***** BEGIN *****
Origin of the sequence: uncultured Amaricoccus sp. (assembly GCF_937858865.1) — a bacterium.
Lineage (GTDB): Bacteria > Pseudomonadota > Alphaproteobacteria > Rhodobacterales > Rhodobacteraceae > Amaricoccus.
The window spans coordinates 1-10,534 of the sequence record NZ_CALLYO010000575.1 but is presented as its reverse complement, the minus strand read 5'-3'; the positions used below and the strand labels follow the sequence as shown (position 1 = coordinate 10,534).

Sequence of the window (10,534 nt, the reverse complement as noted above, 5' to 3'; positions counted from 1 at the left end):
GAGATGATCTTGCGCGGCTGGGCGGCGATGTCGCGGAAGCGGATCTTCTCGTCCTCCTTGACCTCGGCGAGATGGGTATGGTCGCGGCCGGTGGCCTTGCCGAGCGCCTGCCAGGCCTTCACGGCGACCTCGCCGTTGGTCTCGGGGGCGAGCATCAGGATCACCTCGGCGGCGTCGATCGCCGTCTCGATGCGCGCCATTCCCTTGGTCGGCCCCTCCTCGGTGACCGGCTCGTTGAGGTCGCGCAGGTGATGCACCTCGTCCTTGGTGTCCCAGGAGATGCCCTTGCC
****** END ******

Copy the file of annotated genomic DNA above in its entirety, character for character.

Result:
Origin of the sequence: uncultured Amaricoccus sp. (assembly GCF_937858865.1) — a bacterium.
Lineage (GTDB): Bacteria > Pseudomonadota > Alphaproteobacteria > Rhodobacterales > Rhodobacteraceae > Amaricoccus.
The window spans coordinates 1-10,534 of the sequence record NZ_CALLYO010000575.1 but is presented as its reverse complement, the minus strand read 5'-3'; the positions used below and the strand labels follow the sequence as shown (position 1 = coordinate 10,534).

Sequence of the window (10,534 nt, the reverse complement as noted above, 5' to 3'; positions counted from 1 at the left end):
GAGATGATCTTGCGCGGCTGGGCGGCGATGTCGCGGAAGCGGATCTTCTCGTCCTCCTTGACCTCGGCGAGATGGGTATGGTCGCGGCCGGTGGCCTTGCCGAGCGCCTGCCAGGCCTTCACGGCGACCTCGCCGTTGGTCTCGGGGGCGAGCATCAGGATCACCTCGGCGGCGTCGATCGCCGTCTCGATGCGCGCCATTCCCTTGGTCGGCCCCTCCTCGGTGACCGGCTCGTTGAGGTCGCGCAGGTGATGCACCTCGTCCTTGGTGTCCCAGGAGATGCCCTTGCC